What caused the son of a brilliant inventor, a potential genius, to make a faux pas for which he would pay with his life? Overuse of emotion and complete lack of rational thinking, seem the obvious reasons….
Creativity meets Discipline
Dharamsala in Himachal Pradesh, a northern state of India, is a tourist paradise. Thousands throng every year to experience peace, mindfulness and happiness. Therein lies Norbulingka Institute. Norbulingka means “Treasure Garden.” or Treasure Park”, in Tibetan. Norbulingka is a diverse community of over 300 people, made up of masters and their apprentices, scholars and students, administrators, and hospitality staff. Employees hail from every region of Tibet and the Tibetan diaspora in India, and each individual has a unique story to tell. Their goal is to give a glimpse into the lives of some of Norbulingka’s employees in hopes that people will gain a deeper understanding of Tibetan culture as a whole, and the values, dreams, and struggles of Tibetan people in exile (Tibetans live in exile here because China claims that Tibet is part of their territory). Norbulingka Institute, amid lush surroundings, set up to preserve the Tibetan art and culture, is truly a treasure. It comprises of Norling Café, Deden Tsuglagkhang, a Japanese-style garden, tailoring design center, wood carving center, Losel Doll Museum, Norling Guest House, Norbulingka Art Shop and Norbulingka Sculpture Studio.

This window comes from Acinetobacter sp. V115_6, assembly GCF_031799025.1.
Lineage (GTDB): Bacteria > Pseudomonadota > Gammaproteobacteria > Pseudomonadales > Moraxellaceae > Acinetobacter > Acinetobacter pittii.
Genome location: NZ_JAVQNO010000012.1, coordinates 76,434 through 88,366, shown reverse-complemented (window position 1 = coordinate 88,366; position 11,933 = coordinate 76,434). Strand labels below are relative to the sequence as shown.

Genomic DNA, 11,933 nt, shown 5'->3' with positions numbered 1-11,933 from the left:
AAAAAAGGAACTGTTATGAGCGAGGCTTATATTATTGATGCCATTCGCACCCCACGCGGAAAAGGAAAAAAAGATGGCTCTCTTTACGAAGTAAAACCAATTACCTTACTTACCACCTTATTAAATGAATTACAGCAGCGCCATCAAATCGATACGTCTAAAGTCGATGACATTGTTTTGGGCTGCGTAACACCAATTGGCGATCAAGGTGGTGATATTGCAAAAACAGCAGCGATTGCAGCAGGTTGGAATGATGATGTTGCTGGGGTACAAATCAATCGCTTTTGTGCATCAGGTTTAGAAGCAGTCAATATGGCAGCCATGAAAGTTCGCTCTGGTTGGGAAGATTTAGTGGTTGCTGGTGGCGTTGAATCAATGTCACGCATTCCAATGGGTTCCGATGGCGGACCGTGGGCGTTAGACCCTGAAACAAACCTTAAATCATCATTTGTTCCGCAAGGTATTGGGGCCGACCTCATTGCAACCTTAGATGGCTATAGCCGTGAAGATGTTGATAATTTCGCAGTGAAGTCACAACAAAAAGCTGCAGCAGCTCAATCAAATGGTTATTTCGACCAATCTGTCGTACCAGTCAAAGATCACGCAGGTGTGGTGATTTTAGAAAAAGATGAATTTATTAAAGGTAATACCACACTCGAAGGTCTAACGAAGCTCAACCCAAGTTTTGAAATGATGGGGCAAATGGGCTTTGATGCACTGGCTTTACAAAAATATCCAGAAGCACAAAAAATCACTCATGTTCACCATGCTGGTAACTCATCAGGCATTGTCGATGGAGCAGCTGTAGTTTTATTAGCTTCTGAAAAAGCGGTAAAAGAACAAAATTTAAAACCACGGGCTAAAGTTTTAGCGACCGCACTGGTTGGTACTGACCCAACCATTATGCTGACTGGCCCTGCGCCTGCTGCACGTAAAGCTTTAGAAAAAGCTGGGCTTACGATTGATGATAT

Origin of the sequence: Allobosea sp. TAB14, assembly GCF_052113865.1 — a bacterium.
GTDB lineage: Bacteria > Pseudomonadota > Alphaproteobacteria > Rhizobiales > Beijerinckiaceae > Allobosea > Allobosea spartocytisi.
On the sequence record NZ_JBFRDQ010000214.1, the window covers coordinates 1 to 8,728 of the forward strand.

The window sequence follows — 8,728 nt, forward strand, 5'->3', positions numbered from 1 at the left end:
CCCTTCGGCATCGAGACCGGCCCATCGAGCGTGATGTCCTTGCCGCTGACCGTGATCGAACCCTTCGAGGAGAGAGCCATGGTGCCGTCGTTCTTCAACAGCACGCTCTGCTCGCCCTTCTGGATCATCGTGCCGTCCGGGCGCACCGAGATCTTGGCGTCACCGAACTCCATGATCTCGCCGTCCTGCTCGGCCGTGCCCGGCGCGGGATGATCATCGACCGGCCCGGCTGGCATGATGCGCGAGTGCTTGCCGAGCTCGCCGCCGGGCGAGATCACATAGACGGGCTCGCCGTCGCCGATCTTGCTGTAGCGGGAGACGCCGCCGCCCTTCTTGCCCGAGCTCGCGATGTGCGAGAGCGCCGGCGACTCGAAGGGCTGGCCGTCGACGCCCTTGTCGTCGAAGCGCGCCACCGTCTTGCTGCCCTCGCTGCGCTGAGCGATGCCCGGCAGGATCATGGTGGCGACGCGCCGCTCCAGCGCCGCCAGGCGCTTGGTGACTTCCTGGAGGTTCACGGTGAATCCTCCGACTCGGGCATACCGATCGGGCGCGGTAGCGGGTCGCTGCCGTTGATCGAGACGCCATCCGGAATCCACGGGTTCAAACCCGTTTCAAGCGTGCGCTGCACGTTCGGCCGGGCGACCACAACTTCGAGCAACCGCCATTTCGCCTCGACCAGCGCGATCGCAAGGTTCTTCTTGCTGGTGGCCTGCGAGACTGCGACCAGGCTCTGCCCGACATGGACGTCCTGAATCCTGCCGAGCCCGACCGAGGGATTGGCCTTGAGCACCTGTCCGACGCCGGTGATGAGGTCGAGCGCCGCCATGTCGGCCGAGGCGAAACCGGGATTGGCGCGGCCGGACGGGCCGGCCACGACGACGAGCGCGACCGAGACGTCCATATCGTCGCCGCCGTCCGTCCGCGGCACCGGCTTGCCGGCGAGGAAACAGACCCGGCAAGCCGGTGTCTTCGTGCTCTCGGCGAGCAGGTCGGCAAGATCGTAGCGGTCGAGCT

The institute not only trains Tibetans to create sacred thangka paintings, appliqué thangka, metal sculptures and wooden carvings using traditional techniques, but also produces the masterpieces for sale. The art, which is done by hand, is extremely intricate and is exquisite in every way. The apprenticeships are extremely rigorous and the training for becoming a beginner at professionally creating these art pieces, is ten years! Yes, ten years of daily disciplined effort. Why such a long apprenticeship, one may ask?
The spiritual art is considered as a “support” and “focal point” for meditation and achieving spiritual goals. For instance, thangkas (the paintings depicting gods) are used to meditate, visualize the deity and develop a connection with the deity. The sacred art, therefore, is strictly created using size, color and proportion rules mentioned in the holy books. Thangka paintings are a medium to express the Buddhist principles and an object of beauty. Silk and brocade are used to design an appliqué thangka, an age old Tibetan tradition. The thangka, a time consuming artwork, consists of several pieces. The thangka is a team work of thangka painters and appliqué artists. Each thangka must meet standards mentioned in the texts, such as deity statue proportions. Thangka paintings are extremely popular in the Indian subcontinent and are must-buy for every tourist. Little do we imagine the endless hours of gruelling and painstaking effort that has gone into making one painting – ten years of apprenticeship before even starting that one.